While the rapper unveils a new A.P.C. range...
Kanye West

One of the most enthralling figures in American public life, barely a day goes by without Kanye West breaking into the news channels.

In his latest move, the rapper has signed up to produce a range for French clothing company A.P.C. It's his second such range with the company, and also follows on from his one off trainer range for Parisian house of couture Louis Vuitton.

Elsewhere, Interview magazine have placed Kanye West in the same room as British director Steve McQueen. Currently cresting a wave of success with his new film '12 Years A Slave', the film maker proves to be an adept questioner, pressing the rapper on some of his artistic choices.

The two seem to hit it off, with Kanye West opening up in rare fashion. Here's an excerpt...

MCQUEEN: I heard about all of this controversy that came to surround [the "Bound 2" video], which I had to sort of scratch my head about. I mean, call me silly, but when I saw that video for “Bound 2,” I just thought to myself, “It’s just a video. It’s obviously a sort of romantic video of him and his partner, and it’s a bit tongue-in-cheek.” 

WEST: Yeah. I think all that stuff around it is just that: controversy. I think people are afraid of dreams, and that video is one of the closest things to the way that dreams look and feel, or the way joy looks and feels, with the colors. You know, I think there are rules to fashion, with the all-black everything, and rules to art, with white galleries. There are rules to how a lot of things are: the concrete jungle, stone pavement, brick walls. There are even rules to what a Brooklyn apartment looks like. But this video completely didn’t respect any of those rules whatsoever. [laughs] It’s a dream, and I think the controversy comes from the fact that I don’t think most people are comfortable with their own dreams, so it’s hard for them to be comfortable with other people’s dreams. I mean, look, it took some time for us to be comfortable with a walking, talking mouse, but that became an icon. So this stuff, what I’m doing now, is the beginning of me throwing out what it means to be a rapper—you know, with the gold chain …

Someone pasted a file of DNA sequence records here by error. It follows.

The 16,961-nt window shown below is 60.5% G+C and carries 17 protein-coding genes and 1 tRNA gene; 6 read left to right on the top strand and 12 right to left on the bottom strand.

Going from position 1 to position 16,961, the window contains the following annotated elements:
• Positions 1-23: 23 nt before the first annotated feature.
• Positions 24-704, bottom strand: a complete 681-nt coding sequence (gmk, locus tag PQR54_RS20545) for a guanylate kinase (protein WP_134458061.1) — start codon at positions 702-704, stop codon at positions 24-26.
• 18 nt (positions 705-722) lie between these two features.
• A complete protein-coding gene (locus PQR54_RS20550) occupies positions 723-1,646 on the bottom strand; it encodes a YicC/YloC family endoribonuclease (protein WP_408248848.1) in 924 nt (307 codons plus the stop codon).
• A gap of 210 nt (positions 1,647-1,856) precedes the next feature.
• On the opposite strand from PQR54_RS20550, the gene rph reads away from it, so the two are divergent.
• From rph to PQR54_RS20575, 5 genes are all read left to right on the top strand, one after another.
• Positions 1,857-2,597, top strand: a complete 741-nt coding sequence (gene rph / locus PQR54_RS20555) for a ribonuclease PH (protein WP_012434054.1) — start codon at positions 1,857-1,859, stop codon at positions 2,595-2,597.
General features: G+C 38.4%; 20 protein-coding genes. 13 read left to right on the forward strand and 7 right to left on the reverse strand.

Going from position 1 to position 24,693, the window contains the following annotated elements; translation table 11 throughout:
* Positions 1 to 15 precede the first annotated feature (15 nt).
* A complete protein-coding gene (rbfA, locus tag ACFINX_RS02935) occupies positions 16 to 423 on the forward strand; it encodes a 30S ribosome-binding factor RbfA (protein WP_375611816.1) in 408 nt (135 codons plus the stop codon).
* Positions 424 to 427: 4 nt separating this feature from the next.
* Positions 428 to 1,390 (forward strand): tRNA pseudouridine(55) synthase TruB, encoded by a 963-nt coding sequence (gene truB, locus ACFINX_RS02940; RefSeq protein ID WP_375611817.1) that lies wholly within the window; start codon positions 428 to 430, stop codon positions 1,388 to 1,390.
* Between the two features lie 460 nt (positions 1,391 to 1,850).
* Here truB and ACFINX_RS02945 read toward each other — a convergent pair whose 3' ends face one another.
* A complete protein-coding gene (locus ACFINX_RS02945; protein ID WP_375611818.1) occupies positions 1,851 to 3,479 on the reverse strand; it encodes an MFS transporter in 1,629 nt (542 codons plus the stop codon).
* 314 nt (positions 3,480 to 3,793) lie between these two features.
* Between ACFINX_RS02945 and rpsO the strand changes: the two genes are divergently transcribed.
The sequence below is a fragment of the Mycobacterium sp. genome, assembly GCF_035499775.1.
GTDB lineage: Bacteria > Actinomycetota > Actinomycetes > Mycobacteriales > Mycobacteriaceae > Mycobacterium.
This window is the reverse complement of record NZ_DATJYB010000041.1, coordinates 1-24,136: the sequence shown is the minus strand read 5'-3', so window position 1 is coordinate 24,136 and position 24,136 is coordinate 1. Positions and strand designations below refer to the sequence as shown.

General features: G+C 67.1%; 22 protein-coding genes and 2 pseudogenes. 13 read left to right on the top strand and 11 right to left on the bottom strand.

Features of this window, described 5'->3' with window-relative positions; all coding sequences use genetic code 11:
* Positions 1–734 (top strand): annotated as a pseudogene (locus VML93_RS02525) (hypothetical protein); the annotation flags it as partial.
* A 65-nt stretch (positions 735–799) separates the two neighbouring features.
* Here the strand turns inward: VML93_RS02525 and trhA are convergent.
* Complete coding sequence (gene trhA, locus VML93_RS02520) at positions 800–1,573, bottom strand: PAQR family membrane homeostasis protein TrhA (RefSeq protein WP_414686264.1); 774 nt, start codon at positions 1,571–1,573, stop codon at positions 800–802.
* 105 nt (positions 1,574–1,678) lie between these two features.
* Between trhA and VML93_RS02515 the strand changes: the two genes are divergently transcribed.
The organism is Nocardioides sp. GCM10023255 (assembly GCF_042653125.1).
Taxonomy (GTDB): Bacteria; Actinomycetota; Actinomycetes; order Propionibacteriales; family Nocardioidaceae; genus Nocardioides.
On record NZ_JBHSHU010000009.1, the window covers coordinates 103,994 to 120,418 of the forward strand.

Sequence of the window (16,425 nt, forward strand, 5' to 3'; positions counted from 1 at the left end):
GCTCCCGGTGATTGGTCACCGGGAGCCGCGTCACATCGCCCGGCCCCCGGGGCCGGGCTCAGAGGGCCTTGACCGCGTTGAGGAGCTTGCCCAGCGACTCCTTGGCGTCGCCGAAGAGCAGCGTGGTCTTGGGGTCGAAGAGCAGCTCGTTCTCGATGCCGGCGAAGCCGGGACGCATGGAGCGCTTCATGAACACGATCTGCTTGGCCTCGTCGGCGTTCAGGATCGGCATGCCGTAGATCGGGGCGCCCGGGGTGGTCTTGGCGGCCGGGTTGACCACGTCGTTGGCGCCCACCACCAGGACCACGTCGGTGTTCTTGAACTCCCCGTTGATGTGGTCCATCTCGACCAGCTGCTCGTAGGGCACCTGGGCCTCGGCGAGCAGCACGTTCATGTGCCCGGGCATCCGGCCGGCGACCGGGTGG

MCQUEEN: To me, “Bound 2″ looked like a Prince video. Aesthetically, it had that kind of feel. It wouldn’t have looked out of place if it were part of Purple Rain [1984].

WEST: Well, I’d be biased to think that the community of Geminis is the most consistently in tune with what their spirit is telling them to do or why they have breath in their lungs. But I do think that creative Geminis—Tupac, Biggie, Prince, Miles Davis, all being Geminis—have, throughout history, been really in tune with those things. You know, some different friends of mine have been showing me these interviews that Tupac did and how they’re very simple and to the point. I watched them, and one of the things that Tupac kept saying is that he wanted thugs to be recognized. Now Jay-Z is a multi-hundred-millionaire who came from the streets, so Tupac’s mission, in a way, has been realized. But my mission is very different from Tupac’s—and I’m not Tupac. But I think that when I compare myself to Steve Jobs, Walt Disney, Howard Hughes, or whoever, it’s because I’m trying to give people a little bit of context to the possibilities that are in front of me, as opposed to putting me in the rap category that the Grammys has put me in. In no way do I want to be the next any one of them. But I am the first me. So I only mention those other names to try to give people a little bit of context.

Check out the full interview HERE.

(via Pitchfork)

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